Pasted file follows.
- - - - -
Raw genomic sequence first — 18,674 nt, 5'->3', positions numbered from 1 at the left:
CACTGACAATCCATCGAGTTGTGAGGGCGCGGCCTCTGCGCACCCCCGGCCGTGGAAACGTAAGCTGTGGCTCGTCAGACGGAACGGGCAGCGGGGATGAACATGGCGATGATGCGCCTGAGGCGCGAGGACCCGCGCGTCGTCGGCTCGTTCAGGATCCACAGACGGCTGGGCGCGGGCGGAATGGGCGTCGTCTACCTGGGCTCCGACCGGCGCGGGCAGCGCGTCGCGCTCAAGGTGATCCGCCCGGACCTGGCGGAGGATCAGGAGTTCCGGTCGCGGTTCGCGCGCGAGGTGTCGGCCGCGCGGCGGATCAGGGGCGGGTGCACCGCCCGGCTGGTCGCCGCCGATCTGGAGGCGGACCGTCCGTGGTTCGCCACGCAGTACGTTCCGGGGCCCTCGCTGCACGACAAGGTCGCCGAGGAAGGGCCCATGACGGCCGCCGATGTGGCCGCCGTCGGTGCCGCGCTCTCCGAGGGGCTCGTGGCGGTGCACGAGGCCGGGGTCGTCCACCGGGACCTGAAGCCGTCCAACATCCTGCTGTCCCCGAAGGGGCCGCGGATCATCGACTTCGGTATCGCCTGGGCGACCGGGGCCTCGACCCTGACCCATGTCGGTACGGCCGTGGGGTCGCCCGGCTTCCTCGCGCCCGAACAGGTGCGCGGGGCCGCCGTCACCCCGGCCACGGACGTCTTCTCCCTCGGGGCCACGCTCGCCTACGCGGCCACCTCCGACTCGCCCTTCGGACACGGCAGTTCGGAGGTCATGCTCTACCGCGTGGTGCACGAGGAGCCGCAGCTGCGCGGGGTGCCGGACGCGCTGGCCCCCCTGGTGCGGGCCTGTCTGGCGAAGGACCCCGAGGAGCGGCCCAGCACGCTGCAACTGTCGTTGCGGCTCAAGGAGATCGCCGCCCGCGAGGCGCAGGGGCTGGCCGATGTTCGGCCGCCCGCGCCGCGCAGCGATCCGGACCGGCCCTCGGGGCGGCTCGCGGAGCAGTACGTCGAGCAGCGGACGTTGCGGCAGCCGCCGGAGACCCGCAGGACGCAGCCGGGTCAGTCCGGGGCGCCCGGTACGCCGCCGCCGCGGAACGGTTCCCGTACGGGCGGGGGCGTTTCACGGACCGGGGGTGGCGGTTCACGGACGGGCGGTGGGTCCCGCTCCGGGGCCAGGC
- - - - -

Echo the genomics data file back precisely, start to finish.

Raw genomic sequence first — 18,674 nt, 5'->3', positions numbered from 1 at the left:
CACTGACAATCCATCGAGTTGTGAGGGCGCGGCCTCTGCGCACCCCCGGCCGTGGAAACGTAAGCTGTGGCTCGTCAGACGGAACGGGCAGCGGGGATGAACATGGCGATGATGCGCCTGAGGCGCGAGGACCCGCGCGTCGTCGGCTCGTTCAGGATCCACAGACGGCTGGGCGCGGGCGGAATGGGCGTCGTCTACCTGGGCTCCGACCGGCGCGGGCAGCGCGTCGCGCTCAAGGTGATCCGCCCGGACCTGGCGGAGGATCAGGAGTTCCGGTCGCGGTTCGCGCGCGAGGTGTCGGCCGCGCGGCGGATCAGGGGCGGGTGCACCGCCCGGCTGGTCGCCGCCGATCTGGAGGCGGACCGTCCGTGGTTCGCCACGCAGTACGTTCCGGGGCCCTCGCTGCACGACAAGGTCGCCGAGGAAGGGCCCATGACGGCCGCCGATGTGGCCGCCGTCGGTGCCGCGCTCTCCGAGGGGCTCGTGGCGGTGCACGAGGCCGGGGTCGTCCACCGGGACCTGAAGCCGTCCAACATCCTGCTGTCCCCGAAGGGGCCGCGGATCATCGACTTCGGTATCGCCTGGGCGACCGGGGCCTCGACCCTGACCCATGTCGGTACGGCCGTGGGGTCGCCCGGCTTCCTCGCGCCCGAACAGGTGCGCGGGGCCGCCGTCACCCCGGCCACGGACGTCTTCTCCCTCGGGGCCACGCTCGCCTACGCGGCCACCTCCGACTCGCCCTTCGGACACGGCAGTTCGGAGGTCATGCTCTACCGCGTGGTGCACGAGGAGCCGCAGCTGCGCGGGGTGCCGGACGCGCTGGCCCCCCTGGTGCGGGCCTGTCTGGCGAAGGACCCCGAGGAGCGGCCCAGCACGCTGCAACTGTCGTTGCGGCTCAAGGAGATCGCCGCCCGCGAGGCGCAGGGGCTGGCCGATGTTCGGCCGCCCGCGCCGCGCAGCGATCCGGACCGGCCCTCGGGGCGGCTCGCGGAGCAGTACGTCGAGCAGCGGACGTTGCGGCAGCCGCCGGAGACCCGCAGGACGCAGCCGGGTCAGTCCGGGGCGCCCGGTACGCCGCCGCCGCGGAACGGTTCCCGTACGGGCGGGGGCGTTTCACGGACCGGGGGTGGCGGTTCACGGACGGGCGGTGGGTCCCGCTCCGGGGCCAGGC